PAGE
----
Bush’s National Security Strategy Is a Misnomer

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The Constitution of the United States ofAmerica makes clear that one of the paramountresponsibilities of the federal government is to"provide for the common defense." In the past, theprimary threats to the United States and U.S.interests were hostile nation-states. Today, the realthreat to America is terrorist groups, specificallythe al Qaeda terrorist network. Therefore, alQaeda, not rogue states, should be the primaryfocus of U.S. national security strategy.

Many people mistakenly assume that al Qaedahates the United States for "who we are" as a country.But the reality is that hatred of America is fueledmore by "what we do," that is, our policies andactions, particularly in the Muslim world. Thatdoes not mean that the United States deserves to beattacked or that the attacks of September 11, 2001,were justified. But if the United States is to takeappropriate steps to minimize its exposure tofuture terrorism, it must correctly understand whatmotivates terrorists to attack America. The obviousconclusion to be drawn by American policymakersis that the United States needs to stop meddling inthe internal affairs of other countries and regions,except when they directly threaten the territorialintegrity, national sovereignty, or liberty of theUnited States.

Thus, 9/11 highlights the need for the UnitedStates to distance itself from problems that donot truly affect U.S. national security. Much ofthe anti-American resentment around the world,particularly in the Islamic world, is the result ofinterventionist U.S. foreign policy. Such resentmentbreeds hatred, which becomes a stepping-stoneto violence, including terrorism.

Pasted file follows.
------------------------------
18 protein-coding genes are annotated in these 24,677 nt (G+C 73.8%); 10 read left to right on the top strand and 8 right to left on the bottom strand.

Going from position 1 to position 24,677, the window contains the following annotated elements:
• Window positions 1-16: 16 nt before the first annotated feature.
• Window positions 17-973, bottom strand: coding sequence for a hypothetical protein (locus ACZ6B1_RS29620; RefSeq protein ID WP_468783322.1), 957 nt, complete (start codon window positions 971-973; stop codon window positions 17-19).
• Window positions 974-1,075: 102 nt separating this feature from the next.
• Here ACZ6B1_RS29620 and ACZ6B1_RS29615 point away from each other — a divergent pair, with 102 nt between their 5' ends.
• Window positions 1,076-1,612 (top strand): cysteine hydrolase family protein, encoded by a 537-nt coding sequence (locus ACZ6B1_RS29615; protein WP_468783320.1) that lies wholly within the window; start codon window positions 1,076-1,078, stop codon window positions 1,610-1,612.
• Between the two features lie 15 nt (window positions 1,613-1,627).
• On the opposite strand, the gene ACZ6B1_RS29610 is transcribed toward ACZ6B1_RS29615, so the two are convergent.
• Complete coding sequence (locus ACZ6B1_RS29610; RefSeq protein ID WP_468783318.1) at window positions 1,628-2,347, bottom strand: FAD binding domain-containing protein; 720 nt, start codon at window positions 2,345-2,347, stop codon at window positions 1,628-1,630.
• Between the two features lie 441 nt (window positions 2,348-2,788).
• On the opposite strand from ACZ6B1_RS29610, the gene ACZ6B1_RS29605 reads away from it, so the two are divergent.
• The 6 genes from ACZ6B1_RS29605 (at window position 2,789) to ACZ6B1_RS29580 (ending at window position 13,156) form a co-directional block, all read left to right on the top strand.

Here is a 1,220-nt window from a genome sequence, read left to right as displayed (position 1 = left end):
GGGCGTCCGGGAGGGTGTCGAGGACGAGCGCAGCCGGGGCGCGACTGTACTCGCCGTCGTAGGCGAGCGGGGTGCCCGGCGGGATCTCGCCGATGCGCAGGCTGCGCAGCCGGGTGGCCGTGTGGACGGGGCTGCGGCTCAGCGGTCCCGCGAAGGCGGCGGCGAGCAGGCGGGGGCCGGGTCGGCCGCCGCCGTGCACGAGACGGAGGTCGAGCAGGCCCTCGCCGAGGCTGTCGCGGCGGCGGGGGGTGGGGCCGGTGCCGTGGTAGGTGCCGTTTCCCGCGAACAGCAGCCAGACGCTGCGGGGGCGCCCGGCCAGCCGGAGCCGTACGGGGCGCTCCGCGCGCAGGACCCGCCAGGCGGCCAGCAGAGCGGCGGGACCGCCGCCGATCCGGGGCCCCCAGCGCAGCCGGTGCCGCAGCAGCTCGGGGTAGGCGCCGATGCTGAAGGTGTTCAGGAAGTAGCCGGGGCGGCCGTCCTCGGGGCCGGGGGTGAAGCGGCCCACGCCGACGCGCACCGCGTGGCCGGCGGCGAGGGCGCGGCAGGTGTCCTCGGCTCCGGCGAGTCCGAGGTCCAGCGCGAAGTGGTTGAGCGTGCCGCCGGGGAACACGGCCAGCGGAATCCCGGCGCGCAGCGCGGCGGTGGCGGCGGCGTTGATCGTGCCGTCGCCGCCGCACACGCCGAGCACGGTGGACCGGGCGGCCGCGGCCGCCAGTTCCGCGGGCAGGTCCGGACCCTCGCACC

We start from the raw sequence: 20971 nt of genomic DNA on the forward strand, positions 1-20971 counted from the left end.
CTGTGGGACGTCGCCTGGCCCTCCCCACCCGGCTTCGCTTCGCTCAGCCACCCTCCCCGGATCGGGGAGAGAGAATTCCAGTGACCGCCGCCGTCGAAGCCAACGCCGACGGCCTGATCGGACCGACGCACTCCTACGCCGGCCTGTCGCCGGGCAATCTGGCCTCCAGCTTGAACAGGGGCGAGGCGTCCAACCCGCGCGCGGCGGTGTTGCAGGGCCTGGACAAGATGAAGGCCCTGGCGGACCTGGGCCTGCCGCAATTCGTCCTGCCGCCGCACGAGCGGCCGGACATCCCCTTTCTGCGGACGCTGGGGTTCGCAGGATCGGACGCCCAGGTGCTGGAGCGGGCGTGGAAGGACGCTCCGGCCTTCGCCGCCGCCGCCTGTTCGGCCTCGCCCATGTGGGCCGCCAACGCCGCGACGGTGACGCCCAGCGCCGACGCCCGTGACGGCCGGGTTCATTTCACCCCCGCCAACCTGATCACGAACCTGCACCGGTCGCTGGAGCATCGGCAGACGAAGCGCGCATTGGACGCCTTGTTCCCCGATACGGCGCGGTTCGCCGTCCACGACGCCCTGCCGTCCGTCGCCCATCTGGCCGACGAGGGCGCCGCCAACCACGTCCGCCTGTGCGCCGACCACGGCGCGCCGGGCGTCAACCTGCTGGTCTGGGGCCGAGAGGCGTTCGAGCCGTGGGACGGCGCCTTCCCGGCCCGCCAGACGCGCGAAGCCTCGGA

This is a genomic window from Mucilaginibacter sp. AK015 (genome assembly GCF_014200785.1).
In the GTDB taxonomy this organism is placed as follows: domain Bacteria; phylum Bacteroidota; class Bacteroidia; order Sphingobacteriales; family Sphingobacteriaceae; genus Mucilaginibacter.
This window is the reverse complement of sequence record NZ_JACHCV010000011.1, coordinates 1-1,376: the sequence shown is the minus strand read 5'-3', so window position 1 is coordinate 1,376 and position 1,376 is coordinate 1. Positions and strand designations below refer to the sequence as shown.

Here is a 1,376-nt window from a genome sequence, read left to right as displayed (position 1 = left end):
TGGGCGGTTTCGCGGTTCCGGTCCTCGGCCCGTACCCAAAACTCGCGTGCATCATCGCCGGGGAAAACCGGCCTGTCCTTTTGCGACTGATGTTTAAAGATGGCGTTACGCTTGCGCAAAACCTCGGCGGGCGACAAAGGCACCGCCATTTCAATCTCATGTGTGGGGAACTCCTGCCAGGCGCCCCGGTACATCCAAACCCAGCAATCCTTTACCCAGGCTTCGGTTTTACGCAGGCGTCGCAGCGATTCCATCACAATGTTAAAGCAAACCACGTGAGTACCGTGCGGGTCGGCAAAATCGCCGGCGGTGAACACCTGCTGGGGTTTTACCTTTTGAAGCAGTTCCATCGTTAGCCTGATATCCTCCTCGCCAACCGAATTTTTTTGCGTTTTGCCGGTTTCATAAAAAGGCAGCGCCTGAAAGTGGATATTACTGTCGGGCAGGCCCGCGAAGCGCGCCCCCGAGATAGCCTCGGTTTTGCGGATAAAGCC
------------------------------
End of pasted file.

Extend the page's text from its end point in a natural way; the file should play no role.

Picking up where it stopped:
But the new National Security Strategy promulgatedby President Bush in September 2002 doesjust the opposite. It prescribes a global securitystrategy based on the false belief that the best andonly way to achieve U.S. security is by forcibly creatinga better and safer world in America's image.A better approach would be a less interventionistforeign policy.

It is too late to stop al Qaeda from targetingAmerica and Americans. The United States mustdo everything in its power to dismantle the alQaeda terrorist network worldwide, but theUnited States must also avoid needlessly makingnew terrorist enemies or fueling the flames of virulentanti-American hatred. In the 21st century,the less the United States meddles in the affairsof other countries, the less likely the prospectthat America and Americans will be targets forterrorism.

Charles V. Peña

Charles V. Peña is director of defense policy studies at the Cato Institute.